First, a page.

Linda Radzik (2007) argues that restorative justice focuses heavily on the ability of the offender to take positive restorative action (Graef, 2000), she continues to point out that in all cases in order for this action to be fully restorative it must be sincere and voluntary (Umbreit 1994; Menkle-Medow, 2007). It must also be offered for the right reasons and must also be married with other sincere and voluntary efforts on the part of the offender, such as a change in behaviour (Radzik, 2007). Radzik (2007) also goes on to outline the necessary steps the offender needs to complete in order to be considered reformed under the restorative justice concept.
One of the main consequences of restorative justice is that the offender is able to heal in a more positive and possibly holistic manner, thus limiting the impact of his suffering, to the criminal justice method of public “shaming”, this type of indirect shaming does not rehabilitate the offender but usually leads to further anger being internalised and then released as further offending (Graef, 2000). Within this system the offender is treated for the offence, this treatment may be for the psychological, psychiatric or other underlying problem which is underlying the offence committed and may not be limited to traditional medicated treatments but may take the form of counselling, examination of self and emotions and understanding the impact of their actions (Umbriet, 1998; Graef, 2000; Radzik, 2006; Schiff, 2007; Menkle-Medow, 2007). Sutton (2002) states that the restorative justice process provides a concrete manner in which offenders can confront their own behaviour and the damage it causes. He goes on to say that the object is not to punish the offender of the prisoner but to show how they can become a part of the community – even a prison community. Braithwaite (1989 cited in Graef, 2000) countered with the argument that shaming can be a useful tool in the restorative process and once used wisely forms a part of the offender’s rehabilitation, this is called “rehabilitative shaming”.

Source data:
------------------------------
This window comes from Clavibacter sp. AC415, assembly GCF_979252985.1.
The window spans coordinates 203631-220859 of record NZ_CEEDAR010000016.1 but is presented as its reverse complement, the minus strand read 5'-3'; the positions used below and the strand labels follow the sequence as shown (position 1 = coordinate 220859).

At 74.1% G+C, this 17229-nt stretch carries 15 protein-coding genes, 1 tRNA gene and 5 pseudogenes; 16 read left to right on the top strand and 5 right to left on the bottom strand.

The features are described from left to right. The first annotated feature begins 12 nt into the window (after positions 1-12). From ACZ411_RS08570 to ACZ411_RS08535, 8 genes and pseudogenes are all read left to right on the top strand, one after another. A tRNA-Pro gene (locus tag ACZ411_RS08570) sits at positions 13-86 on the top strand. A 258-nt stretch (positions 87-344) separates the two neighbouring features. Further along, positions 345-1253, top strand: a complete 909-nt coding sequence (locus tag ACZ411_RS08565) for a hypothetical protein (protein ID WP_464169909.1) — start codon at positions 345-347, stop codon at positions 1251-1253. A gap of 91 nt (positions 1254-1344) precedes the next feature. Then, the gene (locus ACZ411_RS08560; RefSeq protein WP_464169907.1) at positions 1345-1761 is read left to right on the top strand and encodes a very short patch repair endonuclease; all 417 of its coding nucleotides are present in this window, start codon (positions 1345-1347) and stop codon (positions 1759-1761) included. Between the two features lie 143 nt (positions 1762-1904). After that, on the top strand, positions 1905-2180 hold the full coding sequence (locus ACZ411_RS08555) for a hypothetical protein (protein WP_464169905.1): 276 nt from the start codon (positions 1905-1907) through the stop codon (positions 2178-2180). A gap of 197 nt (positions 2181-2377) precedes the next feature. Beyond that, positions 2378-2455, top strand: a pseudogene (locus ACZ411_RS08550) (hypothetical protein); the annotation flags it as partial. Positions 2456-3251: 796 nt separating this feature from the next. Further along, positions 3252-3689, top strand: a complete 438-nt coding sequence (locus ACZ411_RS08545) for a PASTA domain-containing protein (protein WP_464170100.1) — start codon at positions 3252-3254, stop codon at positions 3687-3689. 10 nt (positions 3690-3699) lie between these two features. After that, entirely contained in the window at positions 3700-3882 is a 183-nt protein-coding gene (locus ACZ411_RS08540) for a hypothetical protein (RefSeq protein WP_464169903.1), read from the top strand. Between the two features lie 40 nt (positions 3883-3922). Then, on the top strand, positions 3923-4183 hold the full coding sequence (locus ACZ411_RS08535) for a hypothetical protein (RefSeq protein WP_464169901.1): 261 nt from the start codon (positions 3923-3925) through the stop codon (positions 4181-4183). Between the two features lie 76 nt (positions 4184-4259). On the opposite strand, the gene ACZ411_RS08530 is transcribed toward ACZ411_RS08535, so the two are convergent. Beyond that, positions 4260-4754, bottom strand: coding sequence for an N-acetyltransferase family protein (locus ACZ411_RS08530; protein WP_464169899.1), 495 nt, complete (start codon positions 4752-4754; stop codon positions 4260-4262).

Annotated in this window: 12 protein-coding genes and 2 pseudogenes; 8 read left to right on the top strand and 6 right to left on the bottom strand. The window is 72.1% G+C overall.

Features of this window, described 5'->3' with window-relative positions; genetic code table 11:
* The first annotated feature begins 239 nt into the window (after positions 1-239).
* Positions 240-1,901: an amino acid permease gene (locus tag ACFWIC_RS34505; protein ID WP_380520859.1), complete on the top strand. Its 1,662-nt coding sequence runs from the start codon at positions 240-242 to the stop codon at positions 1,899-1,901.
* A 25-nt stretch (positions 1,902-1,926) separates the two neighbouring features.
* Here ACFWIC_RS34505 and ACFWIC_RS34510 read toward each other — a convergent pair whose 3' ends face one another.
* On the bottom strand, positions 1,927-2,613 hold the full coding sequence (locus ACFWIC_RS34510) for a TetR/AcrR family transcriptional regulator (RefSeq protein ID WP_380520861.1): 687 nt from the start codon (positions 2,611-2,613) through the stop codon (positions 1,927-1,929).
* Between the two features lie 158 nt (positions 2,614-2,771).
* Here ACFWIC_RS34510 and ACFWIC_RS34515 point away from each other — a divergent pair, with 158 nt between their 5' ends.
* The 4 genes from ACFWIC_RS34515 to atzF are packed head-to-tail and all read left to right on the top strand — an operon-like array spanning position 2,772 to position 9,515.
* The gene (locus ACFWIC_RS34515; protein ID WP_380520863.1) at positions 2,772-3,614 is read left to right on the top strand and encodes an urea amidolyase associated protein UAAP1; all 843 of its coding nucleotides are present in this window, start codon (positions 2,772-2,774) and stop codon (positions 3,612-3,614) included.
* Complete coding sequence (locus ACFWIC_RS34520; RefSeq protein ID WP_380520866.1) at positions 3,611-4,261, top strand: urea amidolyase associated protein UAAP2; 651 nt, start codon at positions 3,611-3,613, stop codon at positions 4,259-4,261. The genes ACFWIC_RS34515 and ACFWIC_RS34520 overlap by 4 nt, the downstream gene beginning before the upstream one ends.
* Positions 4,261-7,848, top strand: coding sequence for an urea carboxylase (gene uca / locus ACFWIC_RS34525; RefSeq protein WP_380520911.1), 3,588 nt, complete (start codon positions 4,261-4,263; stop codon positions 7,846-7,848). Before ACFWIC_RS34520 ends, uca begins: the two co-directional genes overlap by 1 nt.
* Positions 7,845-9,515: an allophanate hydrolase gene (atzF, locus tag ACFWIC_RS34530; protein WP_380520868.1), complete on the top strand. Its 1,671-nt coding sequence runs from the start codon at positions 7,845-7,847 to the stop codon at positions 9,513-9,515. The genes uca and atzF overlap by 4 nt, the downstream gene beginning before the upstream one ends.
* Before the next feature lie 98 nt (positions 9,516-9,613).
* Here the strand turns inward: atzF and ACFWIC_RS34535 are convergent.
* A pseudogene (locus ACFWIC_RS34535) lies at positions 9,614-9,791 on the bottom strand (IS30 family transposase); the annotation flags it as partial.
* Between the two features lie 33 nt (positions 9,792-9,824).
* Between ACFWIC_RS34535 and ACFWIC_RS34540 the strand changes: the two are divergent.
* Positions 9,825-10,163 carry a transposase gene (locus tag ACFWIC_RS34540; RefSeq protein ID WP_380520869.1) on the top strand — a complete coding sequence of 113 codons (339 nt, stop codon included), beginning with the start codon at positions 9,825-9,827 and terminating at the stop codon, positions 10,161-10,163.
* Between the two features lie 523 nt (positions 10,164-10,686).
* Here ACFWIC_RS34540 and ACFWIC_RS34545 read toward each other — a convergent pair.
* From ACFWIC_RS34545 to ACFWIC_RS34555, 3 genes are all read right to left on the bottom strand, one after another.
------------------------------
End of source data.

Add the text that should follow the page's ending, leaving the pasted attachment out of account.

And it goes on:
In order for restorative justice to work and healing to take place, the offender must take responsibility for their own actions and the effect on those impacted (Graef, 2000). Walgrave (2007 p.562) agrees that crime is a public event. The following excerpt sums up the result of the act of taking responsibility by the offender:
“In the restorative process, the victim has the opportunity to witness the offender taking responsibility for his or her actions and apologising for his or her behaviour. For the offender, this means taking responsibility for what happened, but doing so in a context in which he or she is reassured that he or she need to be defined by that action now ostracized forever by family, friends and community. Traditional processes tend to stigmatize both the act and the actor, in the restorative process the two are distinguished so that the offender having acknowledged responsibility and made reparations, can earn his or her way back to acceptance by the community” (Brazemore, 1998 cited in Schiff, 2007 p.231).
Another important result of the restorative justice process with respect to the offender is its effect on the offender’s family. In many instances there are reports of the family of offenders having to hide from the public or even move to other countries, states and deny any relationship with the offender because the public is willing to take their revenge on the family if they cannot have the offender (Tudor, pp 16-19, 2002). This occurs too often to the detriment of the family and the offender. The offender usually look to their family for support, comfort and love no matter how heinous the crime, however if the family or support unit feels endangered by the actions of persons who are not in favour with the offender then they may not want to be in contact or may fall on foul deeds at the hands of another in society who in angry. The offenders also need a support system in order to reintegrate as a productive and valued member, usually loved ones are the bridge which they use to regain trust and acceptance from society, if this is not there then there maybe a relapse (Graef, 2000, Sutton, 2002). In many cases restorative justice limits the suffering on the family of the offender. Sutton (2002) takes this a little further by proposing that prisons should be seen as extensions of the community and not a separate entity because it makes the offenders visible and he indicates that the prisons are community service vehicles or working communities (Graef, 2000; Sutton, 2002) and need to be seen as such, this he says is achieved through restorative justice. Through this restorative process the offender is able to re-evaluate their actions and use the network of support which is given to ensure that they never re-offend (Graef, 2000; Schiff, 2007).